So, while the CPC doesn’t have enough internal caucus discipline to demand backroom deals or else, that doesn’t mean its leadership should allow attacks on progressive members to force the CPC to retreat from vocally and publicly endorsing its policy prescriptions. Creating more renewable energy and ensuring health care coverage for all Americans are both very popular with voters. (Another CPC priority, student debt cancellation, was among the most popular of Biden’s policy achievements among younger voters until it was struck down by the Supreme Court in June of this year.)

Further, the CPC should take its case for progressive policy making to the public far more often than it currently does. Bernie Sanders’s two presidential campaigns showed the power of turning progressive policy into pronouncements that many Americans agree with. Progressives should not be cowed into accepting a backseat role in Congress, despite this recent series of setbacks. Rather, they should sharpen their critiques, even if that sometimes means constructive criticism of the Biden administration. And, progressives in Congress need to become more durable about absorbing criticism, and even attacks, from the media and their own party. The letter progressives wrote to President Biden on Ukraine is a well-researched document that was probably the result of many hours of discussion among CPC members and their staffs. They should have stood by voicing their concerns about the “risk of catastrophic escalation” and opposition to unending military aid. That opposition, by the way, aligns the CPC with the majority of Americans polled recently on this question. To shore up support for their policy proposals and critiques of business as usual, the CPC should also strive to develop a more coherent identity as a caucus that is translatable to those outside of the Beltway, whose daily life does not include keeping up with Congressional affairs.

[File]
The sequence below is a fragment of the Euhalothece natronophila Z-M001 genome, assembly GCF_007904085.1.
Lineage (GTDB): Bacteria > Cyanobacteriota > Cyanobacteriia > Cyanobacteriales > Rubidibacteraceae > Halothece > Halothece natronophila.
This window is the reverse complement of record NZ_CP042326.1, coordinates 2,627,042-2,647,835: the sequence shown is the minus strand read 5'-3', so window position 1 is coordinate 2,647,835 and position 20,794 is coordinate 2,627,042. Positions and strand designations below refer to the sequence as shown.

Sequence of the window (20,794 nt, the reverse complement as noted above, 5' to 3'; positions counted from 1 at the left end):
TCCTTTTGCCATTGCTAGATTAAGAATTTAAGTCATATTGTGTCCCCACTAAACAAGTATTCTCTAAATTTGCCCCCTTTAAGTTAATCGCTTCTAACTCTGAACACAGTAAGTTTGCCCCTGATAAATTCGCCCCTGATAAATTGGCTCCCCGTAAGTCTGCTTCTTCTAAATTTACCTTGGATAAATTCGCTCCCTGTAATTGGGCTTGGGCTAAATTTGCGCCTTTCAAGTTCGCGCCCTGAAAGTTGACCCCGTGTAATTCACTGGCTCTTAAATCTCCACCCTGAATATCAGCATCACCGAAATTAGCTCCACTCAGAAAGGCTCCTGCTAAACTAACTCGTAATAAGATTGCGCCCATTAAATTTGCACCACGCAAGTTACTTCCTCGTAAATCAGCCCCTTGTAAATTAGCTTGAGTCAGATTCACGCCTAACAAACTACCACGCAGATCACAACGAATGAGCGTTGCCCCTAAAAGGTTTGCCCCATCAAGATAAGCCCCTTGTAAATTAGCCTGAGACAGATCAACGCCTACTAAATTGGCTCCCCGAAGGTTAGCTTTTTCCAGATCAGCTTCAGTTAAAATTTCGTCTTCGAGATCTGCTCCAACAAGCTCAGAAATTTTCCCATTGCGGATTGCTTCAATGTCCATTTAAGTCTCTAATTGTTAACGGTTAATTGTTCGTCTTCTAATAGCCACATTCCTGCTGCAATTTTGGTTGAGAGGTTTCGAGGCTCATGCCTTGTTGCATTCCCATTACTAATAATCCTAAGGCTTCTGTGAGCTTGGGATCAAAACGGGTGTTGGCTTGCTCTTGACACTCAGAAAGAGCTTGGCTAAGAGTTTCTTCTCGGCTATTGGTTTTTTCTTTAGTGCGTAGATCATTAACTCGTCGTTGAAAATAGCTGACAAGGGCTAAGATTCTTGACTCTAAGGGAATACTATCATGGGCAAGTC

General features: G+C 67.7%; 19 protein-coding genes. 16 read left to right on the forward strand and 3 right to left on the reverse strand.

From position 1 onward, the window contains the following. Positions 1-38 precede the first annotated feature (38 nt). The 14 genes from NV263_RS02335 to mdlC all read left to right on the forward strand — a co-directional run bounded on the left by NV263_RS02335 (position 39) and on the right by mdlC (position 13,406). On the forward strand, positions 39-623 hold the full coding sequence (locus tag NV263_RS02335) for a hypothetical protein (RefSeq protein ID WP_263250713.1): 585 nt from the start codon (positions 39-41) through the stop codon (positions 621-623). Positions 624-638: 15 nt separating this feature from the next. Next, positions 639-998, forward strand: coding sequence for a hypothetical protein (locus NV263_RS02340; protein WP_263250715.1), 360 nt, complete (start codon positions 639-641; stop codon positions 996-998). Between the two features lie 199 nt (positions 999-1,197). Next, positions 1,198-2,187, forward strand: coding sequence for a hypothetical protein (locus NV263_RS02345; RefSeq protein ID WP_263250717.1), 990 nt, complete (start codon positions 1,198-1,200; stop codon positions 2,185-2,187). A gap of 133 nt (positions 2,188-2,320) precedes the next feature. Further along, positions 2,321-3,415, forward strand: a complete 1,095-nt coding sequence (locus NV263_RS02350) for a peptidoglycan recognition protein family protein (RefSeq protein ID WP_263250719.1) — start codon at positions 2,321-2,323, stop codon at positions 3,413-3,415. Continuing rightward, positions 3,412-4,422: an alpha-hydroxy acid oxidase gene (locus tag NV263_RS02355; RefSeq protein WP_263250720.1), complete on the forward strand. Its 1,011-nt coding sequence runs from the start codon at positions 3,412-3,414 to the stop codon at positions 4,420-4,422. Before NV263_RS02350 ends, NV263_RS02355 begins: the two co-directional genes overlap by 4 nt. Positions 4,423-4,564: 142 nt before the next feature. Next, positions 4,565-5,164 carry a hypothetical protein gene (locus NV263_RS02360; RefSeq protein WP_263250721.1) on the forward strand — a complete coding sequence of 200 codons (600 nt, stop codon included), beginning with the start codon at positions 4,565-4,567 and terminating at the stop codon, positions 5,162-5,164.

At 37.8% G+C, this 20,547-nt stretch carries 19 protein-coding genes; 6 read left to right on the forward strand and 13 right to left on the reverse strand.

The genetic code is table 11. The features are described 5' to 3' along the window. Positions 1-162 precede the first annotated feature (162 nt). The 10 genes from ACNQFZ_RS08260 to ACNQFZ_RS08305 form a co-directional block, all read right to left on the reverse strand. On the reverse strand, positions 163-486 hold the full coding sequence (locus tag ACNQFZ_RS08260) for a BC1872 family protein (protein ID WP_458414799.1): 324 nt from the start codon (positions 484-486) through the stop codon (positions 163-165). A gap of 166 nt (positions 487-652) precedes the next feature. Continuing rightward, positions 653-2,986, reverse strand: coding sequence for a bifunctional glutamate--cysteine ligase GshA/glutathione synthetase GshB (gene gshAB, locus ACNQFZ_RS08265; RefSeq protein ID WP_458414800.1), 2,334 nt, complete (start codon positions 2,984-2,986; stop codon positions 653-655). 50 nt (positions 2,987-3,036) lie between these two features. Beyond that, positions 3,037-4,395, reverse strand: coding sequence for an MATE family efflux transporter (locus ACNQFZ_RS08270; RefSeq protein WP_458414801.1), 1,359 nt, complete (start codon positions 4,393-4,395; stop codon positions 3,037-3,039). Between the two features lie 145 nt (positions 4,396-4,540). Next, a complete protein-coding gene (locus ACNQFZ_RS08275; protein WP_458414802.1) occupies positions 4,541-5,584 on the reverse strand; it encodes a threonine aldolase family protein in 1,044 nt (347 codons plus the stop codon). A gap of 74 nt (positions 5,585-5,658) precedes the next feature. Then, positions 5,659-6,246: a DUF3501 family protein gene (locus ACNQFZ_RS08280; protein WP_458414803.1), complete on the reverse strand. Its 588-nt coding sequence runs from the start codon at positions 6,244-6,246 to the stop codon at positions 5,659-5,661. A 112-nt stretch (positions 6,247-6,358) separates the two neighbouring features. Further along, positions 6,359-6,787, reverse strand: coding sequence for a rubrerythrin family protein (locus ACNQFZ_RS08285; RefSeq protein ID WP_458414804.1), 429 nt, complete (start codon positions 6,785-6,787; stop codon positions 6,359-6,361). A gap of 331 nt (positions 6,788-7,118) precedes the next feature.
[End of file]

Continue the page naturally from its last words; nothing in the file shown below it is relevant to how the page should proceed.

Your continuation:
And lastly, progressives in Congress shouldn’t be anxious about arguments that their critiques hurt Biden’s reelection chances. In fact, by forcing left-of-center ideas to the top of the Democrats’ agenda, the CPC and its allies provide a north star for policy making that, when realized, actually helps Democrats win consequential elections. Perhaps, if the rest of the Democratic caucus was committed to these priorities, the party could begin to win back many of the working-class voters it will certainly need to win in future cycles.